Wednesday, October 1, 2008

Good intentions, but no safety net

East New York, at the end of the 3 train in Brooklyn, is one of the poorest neighborhoods in the city. Over half the population lives under the poverty line, and infant mortality is way above the city average.

This week's financial crisis has created a near-panic for many people this community - no, not the employees of city agencies, not the residents themselves, but people who work at nonprofits. As Lehman Brothers and other firms have folded, it suddenly seems like most of the major sources of charitable funding have dried up overnight.

Some of the nonprofits in East New York are the best in the city, programs that have won praise and major grants in the past. Over the years they've gained a larger and larger role in people's lives. Many of them provide the most basic services: shelter, childcare, furniture, legal help. There are also dozens of churches that provide food, many reporting a drop in their tithing income.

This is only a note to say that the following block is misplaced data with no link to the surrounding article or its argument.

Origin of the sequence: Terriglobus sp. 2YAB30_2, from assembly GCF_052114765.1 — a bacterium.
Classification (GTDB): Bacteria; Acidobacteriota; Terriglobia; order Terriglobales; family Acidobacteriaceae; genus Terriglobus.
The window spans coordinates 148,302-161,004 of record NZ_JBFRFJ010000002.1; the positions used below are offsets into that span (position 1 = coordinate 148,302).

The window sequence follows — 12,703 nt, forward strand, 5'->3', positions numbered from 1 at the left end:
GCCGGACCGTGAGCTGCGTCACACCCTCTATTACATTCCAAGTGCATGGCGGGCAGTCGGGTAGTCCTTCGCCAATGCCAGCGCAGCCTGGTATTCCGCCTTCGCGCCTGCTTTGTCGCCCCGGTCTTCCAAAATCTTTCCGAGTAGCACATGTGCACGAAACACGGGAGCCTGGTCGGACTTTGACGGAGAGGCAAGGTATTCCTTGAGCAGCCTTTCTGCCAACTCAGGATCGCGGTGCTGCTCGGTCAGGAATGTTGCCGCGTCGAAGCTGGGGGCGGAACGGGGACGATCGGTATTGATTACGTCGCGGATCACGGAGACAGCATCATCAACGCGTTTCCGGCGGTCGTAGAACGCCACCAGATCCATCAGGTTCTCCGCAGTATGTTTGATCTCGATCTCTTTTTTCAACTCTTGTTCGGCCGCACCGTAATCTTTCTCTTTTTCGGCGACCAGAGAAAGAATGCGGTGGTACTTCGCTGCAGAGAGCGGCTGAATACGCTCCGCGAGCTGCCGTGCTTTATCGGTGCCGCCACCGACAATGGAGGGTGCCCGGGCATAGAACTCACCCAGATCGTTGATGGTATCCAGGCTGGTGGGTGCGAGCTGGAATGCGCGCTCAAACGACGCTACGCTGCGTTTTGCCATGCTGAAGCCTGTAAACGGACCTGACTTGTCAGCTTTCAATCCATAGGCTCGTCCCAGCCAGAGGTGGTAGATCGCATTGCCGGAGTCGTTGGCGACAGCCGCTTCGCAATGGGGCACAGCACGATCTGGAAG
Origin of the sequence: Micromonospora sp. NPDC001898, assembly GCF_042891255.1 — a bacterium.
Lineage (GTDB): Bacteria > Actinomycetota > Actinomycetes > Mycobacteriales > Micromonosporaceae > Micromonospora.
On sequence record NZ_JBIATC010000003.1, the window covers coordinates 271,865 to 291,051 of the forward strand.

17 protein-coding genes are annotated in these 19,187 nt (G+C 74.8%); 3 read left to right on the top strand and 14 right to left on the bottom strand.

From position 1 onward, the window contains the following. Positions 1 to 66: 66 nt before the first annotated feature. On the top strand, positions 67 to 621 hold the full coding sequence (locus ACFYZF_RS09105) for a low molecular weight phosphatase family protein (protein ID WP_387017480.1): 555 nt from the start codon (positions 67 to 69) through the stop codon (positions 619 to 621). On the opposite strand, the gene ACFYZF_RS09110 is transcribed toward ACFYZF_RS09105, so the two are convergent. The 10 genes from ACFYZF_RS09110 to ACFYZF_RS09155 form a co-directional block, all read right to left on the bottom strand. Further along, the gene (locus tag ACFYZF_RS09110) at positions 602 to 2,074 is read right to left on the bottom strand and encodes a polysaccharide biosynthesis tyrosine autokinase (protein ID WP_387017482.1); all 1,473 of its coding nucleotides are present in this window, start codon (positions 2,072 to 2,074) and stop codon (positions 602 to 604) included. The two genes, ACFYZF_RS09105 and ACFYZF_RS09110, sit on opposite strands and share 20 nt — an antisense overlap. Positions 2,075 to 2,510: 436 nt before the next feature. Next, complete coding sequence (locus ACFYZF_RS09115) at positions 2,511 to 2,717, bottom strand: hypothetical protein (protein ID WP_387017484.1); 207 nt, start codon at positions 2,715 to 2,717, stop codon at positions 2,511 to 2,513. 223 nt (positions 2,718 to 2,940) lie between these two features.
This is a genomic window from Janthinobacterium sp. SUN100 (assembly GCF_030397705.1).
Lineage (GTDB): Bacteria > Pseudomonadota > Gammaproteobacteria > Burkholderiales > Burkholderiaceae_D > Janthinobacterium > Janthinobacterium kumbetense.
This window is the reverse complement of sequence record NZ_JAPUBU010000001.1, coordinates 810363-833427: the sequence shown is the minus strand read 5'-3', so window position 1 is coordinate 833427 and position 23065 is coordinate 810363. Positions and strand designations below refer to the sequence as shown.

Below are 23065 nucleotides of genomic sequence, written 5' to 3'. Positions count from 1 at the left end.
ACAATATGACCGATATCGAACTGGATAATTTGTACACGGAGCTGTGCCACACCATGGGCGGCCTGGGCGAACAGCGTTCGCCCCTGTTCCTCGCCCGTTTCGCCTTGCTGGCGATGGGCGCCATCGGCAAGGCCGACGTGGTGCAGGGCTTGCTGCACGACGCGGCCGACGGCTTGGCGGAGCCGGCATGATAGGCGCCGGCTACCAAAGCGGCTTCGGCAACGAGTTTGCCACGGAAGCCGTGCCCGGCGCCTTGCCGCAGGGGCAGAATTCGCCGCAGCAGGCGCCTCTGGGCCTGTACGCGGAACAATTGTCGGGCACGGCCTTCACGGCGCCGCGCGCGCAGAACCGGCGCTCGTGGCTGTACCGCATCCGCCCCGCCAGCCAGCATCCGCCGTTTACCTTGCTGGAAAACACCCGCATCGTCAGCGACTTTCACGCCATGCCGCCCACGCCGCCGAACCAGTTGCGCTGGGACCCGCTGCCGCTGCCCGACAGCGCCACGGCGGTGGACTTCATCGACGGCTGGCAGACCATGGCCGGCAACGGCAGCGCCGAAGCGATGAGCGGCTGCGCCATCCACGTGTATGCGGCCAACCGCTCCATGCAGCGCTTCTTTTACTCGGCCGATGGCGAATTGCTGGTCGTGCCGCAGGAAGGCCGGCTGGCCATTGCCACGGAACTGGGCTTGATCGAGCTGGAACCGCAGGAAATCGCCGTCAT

New Yorkers have yet to see what will happen to these organizations and to the people who rely on them.

In a short walk through the neighborhood, you'd come across a huge number of charitable programs, sometimes a few to a block. Here's a cross-section of what's available in East New York and the kinds of things they do:

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